The first time I heard him was when he read out his story Ganpati Pavlo over AIR Panjim. Even though I was more attuned to the Catholic Saxtti dialect, and Mauzo was reading in standard literary Konkani I enjoyed it, grasping it perfectly! His labours found their way into his first collection of short stories – Ganthan, released by Goa’s Poet Laureate Manohar Rai Sardessai. His next offering of short stories was aptly named, Zagrannam (Late Nights). There was no stopping him. His cornucopia kept on spewing out short story collections like Rumad Ful, Bhurgim Mhugelim Tim, Sapan Mogi, novels like Sood & Karmelin which bagged him the prestigious 1983 Sahitya Akademi Award and Novellas like Tsunami Simon which garnered the Vishwa Konkani Puraskar. His foray into Children’s literature produced three books. Bhai Mauzo has also produced biographical sketches on Shenoi Goembab, the Father of the Konkani Renaissance. He has written scripts and dialogues for films like Shitoo, Aleesha, O Maria and Enemy? for which he has bagged prizes as also an Indo-Brazilian script still in the works. Mauzo has authored  Phoenix-achem Ut’thanani Sahityache Utfarke an overview of Konkani language and literature meant for research and post-graduate scholars, and a recently published surreal novel Jiv Dium kai Chea Marum (Should I Kill Myself or Have a Cup of Tea) is making waves among Indian literature cognoscenti especially in translation. 

Two of his stories Angvonn and Khilli were televised in Hindi on Doordarshan’s Ek Kahani & Ek Aur Kahani series, as Manauti and Naka Bandhi respectively. Karmelin which catapulted Mauzo to national fame was translated into English and thirteen Indian languages. His works are regularly translated across India and the world. Mauzo is the co-founder and co-curator of the prestigious Goa Arts & Literature Festival an outstanding Literary Fest drawing top writers from India, neighbouring and foreign countries to Goa since 2010.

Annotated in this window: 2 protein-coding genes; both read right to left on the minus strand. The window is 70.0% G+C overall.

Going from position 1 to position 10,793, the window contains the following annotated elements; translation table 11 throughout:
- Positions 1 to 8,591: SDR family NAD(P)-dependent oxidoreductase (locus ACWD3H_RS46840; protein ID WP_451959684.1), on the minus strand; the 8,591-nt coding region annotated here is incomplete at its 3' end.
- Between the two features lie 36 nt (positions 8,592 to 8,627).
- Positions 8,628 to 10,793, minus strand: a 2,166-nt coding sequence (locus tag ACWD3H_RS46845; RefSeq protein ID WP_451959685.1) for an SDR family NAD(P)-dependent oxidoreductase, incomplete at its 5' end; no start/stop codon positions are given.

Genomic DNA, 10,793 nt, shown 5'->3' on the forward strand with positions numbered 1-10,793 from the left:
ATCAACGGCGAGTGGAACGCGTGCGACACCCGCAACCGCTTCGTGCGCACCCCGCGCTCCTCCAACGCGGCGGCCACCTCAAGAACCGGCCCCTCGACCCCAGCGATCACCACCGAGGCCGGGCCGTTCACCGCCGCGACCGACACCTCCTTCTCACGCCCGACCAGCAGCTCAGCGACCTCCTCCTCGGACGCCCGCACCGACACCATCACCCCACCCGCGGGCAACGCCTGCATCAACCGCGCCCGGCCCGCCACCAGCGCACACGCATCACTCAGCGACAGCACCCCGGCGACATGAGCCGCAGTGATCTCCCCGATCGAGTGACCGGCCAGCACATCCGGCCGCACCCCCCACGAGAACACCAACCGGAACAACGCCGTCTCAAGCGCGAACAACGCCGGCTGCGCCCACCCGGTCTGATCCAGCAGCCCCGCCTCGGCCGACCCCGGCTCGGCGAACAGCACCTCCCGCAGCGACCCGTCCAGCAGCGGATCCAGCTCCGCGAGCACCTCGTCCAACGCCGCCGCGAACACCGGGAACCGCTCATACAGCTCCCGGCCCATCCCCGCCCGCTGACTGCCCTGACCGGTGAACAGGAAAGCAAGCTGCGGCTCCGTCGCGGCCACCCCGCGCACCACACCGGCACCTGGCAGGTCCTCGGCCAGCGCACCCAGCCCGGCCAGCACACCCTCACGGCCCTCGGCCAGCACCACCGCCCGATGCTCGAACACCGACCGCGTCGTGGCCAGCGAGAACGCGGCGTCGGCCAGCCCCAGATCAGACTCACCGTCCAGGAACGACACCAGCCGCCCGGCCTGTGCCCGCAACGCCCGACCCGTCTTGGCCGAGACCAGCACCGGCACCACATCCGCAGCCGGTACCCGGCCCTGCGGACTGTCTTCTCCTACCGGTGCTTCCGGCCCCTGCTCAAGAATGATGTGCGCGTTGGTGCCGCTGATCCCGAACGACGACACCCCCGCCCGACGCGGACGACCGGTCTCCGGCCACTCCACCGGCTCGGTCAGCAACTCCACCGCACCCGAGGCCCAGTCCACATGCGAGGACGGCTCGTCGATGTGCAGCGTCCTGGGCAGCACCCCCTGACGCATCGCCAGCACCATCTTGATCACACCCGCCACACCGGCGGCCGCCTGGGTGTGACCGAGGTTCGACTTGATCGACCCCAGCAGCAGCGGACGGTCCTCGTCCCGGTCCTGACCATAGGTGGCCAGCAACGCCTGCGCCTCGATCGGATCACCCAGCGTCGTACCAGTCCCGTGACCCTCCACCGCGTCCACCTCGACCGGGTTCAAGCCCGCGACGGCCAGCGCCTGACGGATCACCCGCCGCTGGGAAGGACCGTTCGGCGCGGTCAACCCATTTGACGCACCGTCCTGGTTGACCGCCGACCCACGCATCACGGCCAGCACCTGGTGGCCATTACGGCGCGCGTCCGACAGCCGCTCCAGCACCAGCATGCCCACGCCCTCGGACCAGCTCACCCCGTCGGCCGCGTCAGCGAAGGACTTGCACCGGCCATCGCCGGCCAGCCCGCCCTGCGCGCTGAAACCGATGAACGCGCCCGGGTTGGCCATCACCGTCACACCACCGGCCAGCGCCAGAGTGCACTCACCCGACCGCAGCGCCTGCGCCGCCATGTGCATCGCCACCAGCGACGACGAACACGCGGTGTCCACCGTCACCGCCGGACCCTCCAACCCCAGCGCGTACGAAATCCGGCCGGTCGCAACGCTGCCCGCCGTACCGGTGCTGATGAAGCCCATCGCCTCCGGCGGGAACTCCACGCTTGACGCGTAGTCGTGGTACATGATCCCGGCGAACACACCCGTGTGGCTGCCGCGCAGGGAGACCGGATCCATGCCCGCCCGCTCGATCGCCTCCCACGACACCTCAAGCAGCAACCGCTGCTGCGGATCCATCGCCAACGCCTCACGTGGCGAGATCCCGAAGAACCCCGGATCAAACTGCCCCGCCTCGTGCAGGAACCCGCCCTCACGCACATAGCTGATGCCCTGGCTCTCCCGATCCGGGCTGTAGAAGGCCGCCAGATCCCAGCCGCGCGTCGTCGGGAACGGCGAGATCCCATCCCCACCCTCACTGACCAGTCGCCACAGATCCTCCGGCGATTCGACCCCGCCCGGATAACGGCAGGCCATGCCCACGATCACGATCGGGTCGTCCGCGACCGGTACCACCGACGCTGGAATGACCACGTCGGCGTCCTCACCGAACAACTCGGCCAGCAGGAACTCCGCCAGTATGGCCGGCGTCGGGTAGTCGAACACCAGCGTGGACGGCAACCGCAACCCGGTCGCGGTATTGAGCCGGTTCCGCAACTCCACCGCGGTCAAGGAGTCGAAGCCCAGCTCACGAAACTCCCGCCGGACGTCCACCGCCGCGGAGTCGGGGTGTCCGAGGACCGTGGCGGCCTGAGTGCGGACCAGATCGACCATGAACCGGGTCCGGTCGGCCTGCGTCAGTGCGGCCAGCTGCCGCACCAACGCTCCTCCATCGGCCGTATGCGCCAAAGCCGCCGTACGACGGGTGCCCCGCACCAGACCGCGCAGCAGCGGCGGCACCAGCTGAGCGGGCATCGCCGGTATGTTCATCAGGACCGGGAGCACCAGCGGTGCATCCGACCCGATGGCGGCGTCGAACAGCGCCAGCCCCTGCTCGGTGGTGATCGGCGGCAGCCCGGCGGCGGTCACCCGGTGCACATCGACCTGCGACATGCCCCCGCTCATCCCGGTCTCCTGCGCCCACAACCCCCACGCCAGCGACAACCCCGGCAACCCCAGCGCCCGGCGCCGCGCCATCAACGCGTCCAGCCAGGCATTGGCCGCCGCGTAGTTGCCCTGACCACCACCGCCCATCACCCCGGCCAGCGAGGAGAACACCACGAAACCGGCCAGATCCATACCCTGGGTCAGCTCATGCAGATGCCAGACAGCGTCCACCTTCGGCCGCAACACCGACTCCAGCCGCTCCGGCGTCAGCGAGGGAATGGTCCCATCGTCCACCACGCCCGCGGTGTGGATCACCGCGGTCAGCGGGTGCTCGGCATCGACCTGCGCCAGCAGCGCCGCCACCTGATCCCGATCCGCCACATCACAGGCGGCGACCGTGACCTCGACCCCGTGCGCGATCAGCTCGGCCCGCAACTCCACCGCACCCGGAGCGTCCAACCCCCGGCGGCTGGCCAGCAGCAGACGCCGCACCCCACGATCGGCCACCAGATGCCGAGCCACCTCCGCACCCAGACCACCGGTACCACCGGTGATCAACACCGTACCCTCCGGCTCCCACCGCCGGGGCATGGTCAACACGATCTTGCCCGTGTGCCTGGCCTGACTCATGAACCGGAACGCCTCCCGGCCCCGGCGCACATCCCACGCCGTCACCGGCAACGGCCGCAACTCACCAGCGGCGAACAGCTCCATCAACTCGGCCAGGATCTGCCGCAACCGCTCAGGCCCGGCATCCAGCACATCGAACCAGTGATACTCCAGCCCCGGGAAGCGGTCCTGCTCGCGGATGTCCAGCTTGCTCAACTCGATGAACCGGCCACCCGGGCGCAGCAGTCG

Another aspect of Mauzo’s personality is his activism right from the time of the fight to retain Goa’s identity during the historic Opinion Poll. He even suffered multiple police lathi blows when he was in the Steering Committee of Goa’s popular successful movement Konkani Porjecho Awaz which demanded Official Language Status for Konkani, Statehood for Goa and inclusion of Konkani in the 8th Schedule, all achieved by 1992. In 2015, following the assassinations of intellectuals like Dabholkar, Kalburgi and Pansare, Mauzo chaired the Dakshinayan Abhiyan - a movement against caste discrimination and attacks against intellectuals and rationalism (Rajmohan Gandhi was a co-panelist). He spoke out against the stifling of freedom of expression in India and ‘moral policing by proponents of mono-culturism’. He wrote a strong letter to Sahitya Akademi (where he had served a five-year term on the Executive Board) asking them to speak out against the rising intolerance. The Karnataka SIT probing the 2017 murder of journalist-activist Gauri Lankesh found that there was a threat to Mauzo’s life by right-wing extremist outfits, for which, he has been given 24/7 police protection. 

Despite, being buffeted by serious health issues – retinal detachment, open heart surgery, cancer and a rare macular-hole surgery, Mauzo still leads a very busy life.

At a personal level, I feel privileged to be his close friend and to have translated three collections of his stories These Are My Children (Katha), Teresa’s Man (Rupa) nominated for the Frank O’Connor International Prize and the novella Tsunami Simon (Ponytale). Yet another collection -The Wait will shortly be published by Penguin-Random House.

Jnanpith Awardee Damodar Mauzo will be shortly felicitated by several Goan organisations at the hands of eminent novelist Amitav Ghosh the first writer to bag the Jnanpith for English, at Ravindra Bhavan, Margao.